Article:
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Positive Camber issue

Discussion in 'General Chevy & GM Tech Questions' started by BRB46, Apr 4, 2014.

  1. BRB46

    BRB46 Rockstar Gold Member 100 Posts

    My son just purchased a 2006 Silverado 1500. The front wheels have a noticeable camber issue. Truck had a plow on it with the previous owner. Since been removed. Took it to a respectable alignment shop and they said it was all set. It still has that same inward leaning front tires. It is the same on both sides. Tire shop said they didn't know what was causing it. Don't know how many miles are on the rubber but the outside edge is showing wear. Due to the weight of the plow is there something that may have been added to make up for this and now that its not on maybe it has to be removed. We compared components to my truck and everything appears the same. He is planning on a leveling kit in the near future and tires too but is concerned he will chew through them quickly. Any help will be appreciated. About 92000 miles if that helps and 5.3l.
  2. j cat

    j cat Rockstar 4 Years 1000 Posts

    I do my own alignments ..got pissed off that these untrained tire jockys are screwing with my vehicle. back in 2000 I aligned my new truck because the dealership refused to. with the truck had 5,ooo miles on it I found that the height had dropped. I then re checked the alignment and found that the toe was positive . I then set the torsion bars to increase the truck height as when new and the toe returned to what I had set it.

    on the camber this I have found was not an issue . the camber is about O ..tires set flat and do not angle out or in . with a heavy load on the front end the camber may have been tweaked to properly keep the tires at the proper camber. when the load is removed the tires should stick out at the top and in at the bottom .. this will chew up the outer edge of both tires and also reduce MPG.. the tires should set flat to the ground..

    I got 92,000 on the OEM tires all the same wear 30 % tread left. now I have the same brand tire and this set I have 65,000 miles.. I only purchased I set of tires now with 150,000 plus on it.

    your gonna need a repair alignment shop not some un trained tire guy with un calibrated equipment.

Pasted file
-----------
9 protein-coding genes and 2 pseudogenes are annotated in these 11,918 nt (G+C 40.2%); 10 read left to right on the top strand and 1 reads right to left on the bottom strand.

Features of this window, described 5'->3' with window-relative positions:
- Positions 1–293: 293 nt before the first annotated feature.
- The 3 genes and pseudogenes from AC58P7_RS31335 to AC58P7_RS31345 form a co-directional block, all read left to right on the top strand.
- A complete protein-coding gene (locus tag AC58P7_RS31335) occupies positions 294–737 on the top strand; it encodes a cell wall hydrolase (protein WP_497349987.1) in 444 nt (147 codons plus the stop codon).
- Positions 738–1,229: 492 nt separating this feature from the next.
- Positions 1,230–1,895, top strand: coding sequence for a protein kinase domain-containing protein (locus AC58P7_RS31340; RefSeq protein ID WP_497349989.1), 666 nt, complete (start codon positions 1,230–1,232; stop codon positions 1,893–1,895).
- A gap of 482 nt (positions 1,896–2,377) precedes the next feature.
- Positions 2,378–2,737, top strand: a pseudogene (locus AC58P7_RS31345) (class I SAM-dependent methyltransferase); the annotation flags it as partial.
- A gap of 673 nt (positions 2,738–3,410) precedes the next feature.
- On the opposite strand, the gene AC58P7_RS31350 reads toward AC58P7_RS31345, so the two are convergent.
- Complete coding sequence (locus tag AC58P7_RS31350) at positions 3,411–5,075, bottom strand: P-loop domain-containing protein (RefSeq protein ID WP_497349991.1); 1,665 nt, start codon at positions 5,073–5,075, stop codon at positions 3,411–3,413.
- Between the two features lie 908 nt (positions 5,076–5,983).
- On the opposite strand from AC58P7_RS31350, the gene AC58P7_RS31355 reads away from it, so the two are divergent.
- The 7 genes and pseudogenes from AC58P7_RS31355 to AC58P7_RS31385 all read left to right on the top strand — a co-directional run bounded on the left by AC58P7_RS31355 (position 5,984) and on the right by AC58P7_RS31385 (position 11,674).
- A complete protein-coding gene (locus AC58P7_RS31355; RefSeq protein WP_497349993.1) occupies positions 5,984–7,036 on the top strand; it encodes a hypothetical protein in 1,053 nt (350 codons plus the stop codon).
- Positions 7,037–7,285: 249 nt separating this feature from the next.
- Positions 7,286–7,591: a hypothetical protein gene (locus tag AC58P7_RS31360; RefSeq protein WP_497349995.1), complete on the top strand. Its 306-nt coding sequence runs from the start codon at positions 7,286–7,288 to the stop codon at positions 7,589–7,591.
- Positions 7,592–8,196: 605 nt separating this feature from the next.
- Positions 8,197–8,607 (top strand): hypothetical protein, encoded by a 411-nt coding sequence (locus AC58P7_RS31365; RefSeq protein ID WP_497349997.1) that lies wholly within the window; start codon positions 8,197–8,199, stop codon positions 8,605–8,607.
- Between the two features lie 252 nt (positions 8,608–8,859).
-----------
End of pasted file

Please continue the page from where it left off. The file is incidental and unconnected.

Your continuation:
3. RayVoy

    RayVoy Well-Known Member 2 Years 1000 Posts

    Along with @j cat, I was thinking of a repair shop with alignment techs, maybe while plowing, something got bent. Something that is causing the camber problem. Something that should be repaired before the camber is adjusted.
  4. j cat

    j cat Rockstar 4 Years 1000 Posts

    If the torsion bars are cranked to the max height and or the torsion bars have a lift key to increase the lift force with the plow weight this will cause your effect..

    if the front end is at the proper height the front CV axles should be straight. the joints should not have any angles. then this is the proper height.

    when the vehicle is lifted from the aligned settings the toe is negative , and the camber will be off causing the top of the tire to be out and the bottom in ..
  5. BRB46

    BRB46 Rockstar Gold Member 100 Posts

    Thanks for the replies. The keys don't appear to be cranked up all the way as there is about 1" of thread remaining. Truck still sits with a rake but not sure if it is at factory setting. Any idea what i should look at that might be bent that would cause that condition. Even if the keys were cranked, shouldn't they have been able to align it. the same shop did my alignment after I installed my leveling kit. Mine looked the same after I did my leveling kit prior to alignment.
  6. j cat

    j cat Rockstar 4 Years 1000 Posts

    are the front CV joints straight ?

    the keys can be changed to increase the lift. also the ride is harsh it the lift is too much no up bounce.

    the camber change could have been done by using a alignment kit to properly adjust for the plow loading.
  7. BRB46

    BRB46 Rockstar Gold Member 100 Posts

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